Four-day trip reviews progress made during 20 years of partnership
TASHKENT, May 26 - Mr. Philippe Le Houérou, World Bank Vice President for the Europe and Central Asia region completed a four-day visit to Uzbekistan. The visit is part of a 16-day, five-country tour of Central Asia, which also includes visits to Kazakhstan, Kyrgyz Republic, Tajikistan and Turkmenistan.
During his visit to Uzbekistan, Mr. Le Houérou met with officials from the Ministries of Finance and Economy to discuss key strategic and operational issues, addressed the current economic and regional situation with development partners and the business community, and visited projects the Bank is supporting in the country.
This year marks the 20th anniversary of cooperation between the World Bank and the Republic of Uzbekistan.
“The World Bank is greatly encouraged by Uzbekistan’s strategic long-term development goal to become an industrialized, high middle-income country by mid-century. The country has witnessed a good economic performance, but there are important things that remain to be done,” said Mr. Le Houérou.
This was the Vice President’s first visit following the adoption of the new Country Partnership Strategy (CPS) for Uzbekistan in December 2011. The Country Partnership Strategy includes programs that reflect the reform priorities of the Government and are broadly aligned with the World Bank Europe and Central Asia (ECA) region’s three strategic pillars: competitiveness, social inclusion, and climate change. The CPS provides an envelope of about US$1.3 billion to finance development programs over the next four years.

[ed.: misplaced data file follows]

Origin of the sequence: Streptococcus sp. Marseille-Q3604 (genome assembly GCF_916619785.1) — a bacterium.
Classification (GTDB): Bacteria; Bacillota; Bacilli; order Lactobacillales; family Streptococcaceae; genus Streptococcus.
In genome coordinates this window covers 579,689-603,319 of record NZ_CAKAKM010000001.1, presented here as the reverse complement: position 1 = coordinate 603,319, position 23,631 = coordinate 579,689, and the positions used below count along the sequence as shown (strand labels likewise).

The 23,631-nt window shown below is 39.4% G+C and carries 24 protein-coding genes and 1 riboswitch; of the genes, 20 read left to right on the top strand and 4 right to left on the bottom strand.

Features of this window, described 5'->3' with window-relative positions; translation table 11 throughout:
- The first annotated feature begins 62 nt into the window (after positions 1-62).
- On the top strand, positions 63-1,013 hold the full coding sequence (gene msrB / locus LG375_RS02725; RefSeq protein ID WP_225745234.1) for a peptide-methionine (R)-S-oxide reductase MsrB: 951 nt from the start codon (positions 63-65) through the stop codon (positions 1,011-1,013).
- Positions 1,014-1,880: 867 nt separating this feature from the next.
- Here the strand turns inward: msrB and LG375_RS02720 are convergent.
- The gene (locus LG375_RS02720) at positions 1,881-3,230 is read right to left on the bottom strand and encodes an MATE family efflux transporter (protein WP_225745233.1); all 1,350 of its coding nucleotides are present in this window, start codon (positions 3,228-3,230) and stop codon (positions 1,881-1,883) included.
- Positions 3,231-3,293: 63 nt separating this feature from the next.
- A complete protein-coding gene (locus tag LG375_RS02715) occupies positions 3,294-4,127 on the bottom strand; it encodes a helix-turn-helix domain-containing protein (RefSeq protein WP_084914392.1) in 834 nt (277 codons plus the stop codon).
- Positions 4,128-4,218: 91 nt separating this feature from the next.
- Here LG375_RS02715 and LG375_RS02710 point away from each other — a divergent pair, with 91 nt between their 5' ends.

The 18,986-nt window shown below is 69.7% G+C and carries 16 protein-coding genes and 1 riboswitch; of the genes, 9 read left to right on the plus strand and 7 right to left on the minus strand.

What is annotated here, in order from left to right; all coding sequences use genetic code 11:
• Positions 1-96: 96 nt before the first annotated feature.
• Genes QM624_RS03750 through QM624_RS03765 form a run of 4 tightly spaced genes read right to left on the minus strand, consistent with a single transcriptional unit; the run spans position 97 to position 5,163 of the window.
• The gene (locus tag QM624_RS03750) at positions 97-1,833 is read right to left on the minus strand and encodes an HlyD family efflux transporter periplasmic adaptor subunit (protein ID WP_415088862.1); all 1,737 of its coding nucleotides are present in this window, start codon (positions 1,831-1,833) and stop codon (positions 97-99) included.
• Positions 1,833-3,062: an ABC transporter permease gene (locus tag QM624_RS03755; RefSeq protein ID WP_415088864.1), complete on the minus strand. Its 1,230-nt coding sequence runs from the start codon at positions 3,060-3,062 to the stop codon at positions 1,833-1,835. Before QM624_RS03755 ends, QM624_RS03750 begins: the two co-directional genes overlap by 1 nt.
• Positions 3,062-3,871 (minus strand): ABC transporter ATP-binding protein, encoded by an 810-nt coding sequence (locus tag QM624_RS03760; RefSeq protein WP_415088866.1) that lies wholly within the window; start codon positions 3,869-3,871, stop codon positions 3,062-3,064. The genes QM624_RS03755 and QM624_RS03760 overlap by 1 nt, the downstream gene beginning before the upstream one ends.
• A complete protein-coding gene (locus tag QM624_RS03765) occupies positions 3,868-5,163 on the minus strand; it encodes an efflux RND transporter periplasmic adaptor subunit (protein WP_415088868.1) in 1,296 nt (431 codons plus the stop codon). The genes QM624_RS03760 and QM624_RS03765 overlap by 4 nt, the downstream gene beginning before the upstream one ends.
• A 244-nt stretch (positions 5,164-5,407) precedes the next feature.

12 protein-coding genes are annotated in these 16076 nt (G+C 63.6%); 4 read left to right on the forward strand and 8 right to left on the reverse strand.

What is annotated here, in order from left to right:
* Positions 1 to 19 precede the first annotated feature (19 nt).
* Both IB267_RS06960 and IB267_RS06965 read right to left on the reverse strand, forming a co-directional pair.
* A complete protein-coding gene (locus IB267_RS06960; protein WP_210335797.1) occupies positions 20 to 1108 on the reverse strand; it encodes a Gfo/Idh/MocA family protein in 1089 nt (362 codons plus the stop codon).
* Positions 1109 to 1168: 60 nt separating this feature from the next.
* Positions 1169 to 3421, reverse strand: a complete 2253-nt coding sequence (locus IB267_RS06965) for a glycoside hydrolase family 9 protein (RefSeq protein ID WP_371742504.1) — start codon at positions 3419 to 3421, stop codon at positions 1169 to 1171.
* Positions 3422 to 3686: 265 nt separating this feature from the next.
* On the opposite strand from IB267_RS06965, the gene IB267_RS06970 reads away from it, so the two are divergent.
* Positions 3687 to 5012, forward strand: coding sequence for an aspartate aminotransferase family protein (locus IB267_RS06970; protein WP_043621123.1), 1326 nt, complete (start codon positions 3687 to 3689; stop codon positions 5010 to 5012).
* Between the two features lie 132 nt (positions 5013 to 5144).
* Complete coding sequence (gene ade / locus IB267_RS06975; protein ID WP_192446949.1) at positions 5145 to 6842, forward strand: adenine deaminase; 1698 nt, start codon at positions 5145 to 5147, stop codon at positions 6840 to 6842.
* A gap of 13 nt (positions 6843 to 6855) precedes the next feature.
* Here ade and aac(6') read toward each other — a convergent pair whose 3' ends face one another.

In South Karakalpakstan, Mr. Le Houérou visited the World Bank supported Drainage, Irrigation and Wetlands Improvement Project. The Project has managed to lower groundwater table which led to desalinization of irrigated lands, to improve the quality of water in the Amu Darya river, and to reduce energy consumption related to pumping operations. He visited project sites in Beruni district and had a talk with a farmer benefiting from the project.
“I am pleased to observe first-hand the progress that the country has been making. The World Bank is ready to support the Government’s ambitious reform agenda by contributing not only with financial resources but also with the Bank's technical expertise and international experience”, highlighted Le Houérou at the conclusion of his trip to Uzbekistan.
Uzbekistan joined the World Bank in 1992. Since then the Bank has been working to improve people’s livelihoods by supporting economic reforms, assisting in the modernization of the country’s social sectors and infrastructure, and sharing its knowledge and global experience in support of Uzbekistan’s development priorities. The World Bank’s active financing commitments include US$633 million for 10 projects.